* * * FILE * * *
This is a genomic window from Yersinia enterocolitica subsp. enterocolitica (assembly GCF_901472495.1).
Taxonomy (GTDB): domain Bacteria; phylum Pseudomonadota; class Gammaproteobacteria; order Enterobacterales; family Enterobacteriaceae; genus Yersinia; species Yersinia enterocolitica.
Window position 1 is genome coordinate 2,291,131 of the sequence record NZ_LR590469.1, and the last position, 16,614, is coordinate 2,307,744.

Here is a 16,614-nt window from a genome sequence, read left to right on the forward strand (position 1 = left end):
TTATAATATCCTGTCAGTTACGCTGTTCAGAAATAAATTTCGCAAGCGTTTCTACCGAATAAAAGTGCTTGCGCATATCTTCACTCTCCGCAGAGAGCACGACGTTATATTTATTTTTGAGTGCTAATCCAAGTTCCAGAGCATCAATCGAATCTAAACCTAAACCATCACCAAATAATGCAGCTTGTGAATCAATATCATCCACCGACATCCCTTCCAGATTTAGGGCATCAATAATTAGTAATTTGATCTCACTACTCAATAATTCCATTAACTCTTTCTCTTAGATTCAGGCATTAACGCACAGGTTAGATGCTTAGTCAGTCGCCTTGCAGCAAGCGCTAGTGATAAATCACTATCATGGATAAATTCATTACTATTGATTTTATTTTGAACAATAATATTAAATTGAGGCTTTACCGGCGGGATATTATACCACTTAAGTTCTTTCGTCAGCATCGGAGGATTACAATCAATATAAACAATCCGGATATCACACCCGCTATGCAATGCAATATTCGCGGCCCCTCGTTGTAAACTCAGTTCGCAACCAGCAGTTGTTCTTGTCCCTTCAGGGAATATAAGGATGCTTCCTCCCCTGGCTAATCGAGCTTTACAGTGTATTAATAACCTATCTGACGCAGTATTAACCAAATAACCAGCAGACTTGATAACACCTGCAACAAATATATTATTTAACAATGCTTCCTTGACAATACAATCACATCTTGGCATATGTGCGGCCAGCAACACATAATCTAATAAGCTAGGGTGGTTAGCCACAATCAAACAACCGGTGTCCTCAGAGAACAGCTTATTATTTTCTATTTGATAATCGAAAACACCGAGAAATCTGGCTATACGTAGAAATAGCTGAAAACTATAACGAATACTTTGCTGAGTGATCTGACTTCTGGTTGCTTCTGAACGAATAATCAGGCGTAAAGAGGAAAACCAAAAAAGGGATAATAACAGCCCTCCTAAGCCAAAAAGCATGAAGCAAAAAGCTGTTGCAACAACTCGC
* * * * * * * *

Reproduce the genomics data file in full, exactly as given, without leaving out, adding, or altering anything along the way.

This is a genomic window from Yersinia enterocolitica subsp. enterocolitica (assembly GCF_901472495.1).
Taxonomy (GTDB): domain Bacteria; phylum Pseudomonadota; class Gammaproteobacteria; order Enterobacterales; family Enterobacteriaceae; genus Yersinia; species Yersinia enterocolitica.
Window position 1 is genome coordinate 2,291,131 of the sequence record NZ_LR590469.1, and the last position, 16,614, is coordinate 2,307,744.

Here is a 16,614-nt window from a genome sequence, read left to right on the forward strand (position 1 = left end):
TTATAATATCCTGTCAGTTACGCTGTTCAGAAATAAATTTCGCAAGCGTTTCTACCGAATAAAAGTGCTTGCGCATATCTTCACTCTCCGCAGAGAGCACGACGTTATATTTATTTTTGAGTGCTAATCCAAGTTCCAGAGCATCAATCGAATCTAAACCTAAACCATCACCAAATAATGCAGCTTGTGAATCAATATCATCCACCGACATCCCTTCCAGATTTAGGGCATCAATAATTAGTAATTTGATCTCACTACTCAATAATTCCATTAACTCTTTCTCTTAGATTCAGGCATTAACGCACAGGTTAGATGCTTAGTCAGTCGCCTTGCAGCAAGCGCTAGTGATAAATCACTATCATGGATAAATTCATTACTATTGATTTTATTTTGAACAATAATATTAAATTGAGGCTTTACCGGCGGGATATTATACCACTTAAGTTCTTTCGTCAGCATCGGAGGATTACAATCAATATAAACAATCCGGATATCACACCCGCTATGCAATGCAATATTCGCGGCCCCTCGTTGTAAACTCAGTTCGCAACCAGCAGTTGTTCTTGTCCCTTCAGGGAATATAAGGATGCTTCCTCCCCTGGCTAATCGAGCTTTACAGTGTATTAATAACCTATCTGACGCAGTATTAACCAAATAACCAGCAGACTTGATAACACCTGCAACAAATATATTATTTAACAATGCTTCCTTGACAATACAATCACATCTTGGCATATGTGCGGCCAGCAACACATAATCTAATAAGCTAGGGTGGTTAGCCACAATCAAACAACCGGTGTCCTCAGAGAACAGCTTATTATTTTCTATTTGATAATCGAAAACACCGAGAAATCTGGCTATACGTAGAAATAGCTGAAAACTATAACGAATACTTTGCTGAGTGATCTGACTTCTGGTTGCTTCTGAACGAATAATCAGGCGTAAAGAGGAAAACCAAAAAAGGGATAATAACAGCCCTCCTAAGCCAAAAAGCATGAAGCAAAAAGCTGTTGCAACAACTCGC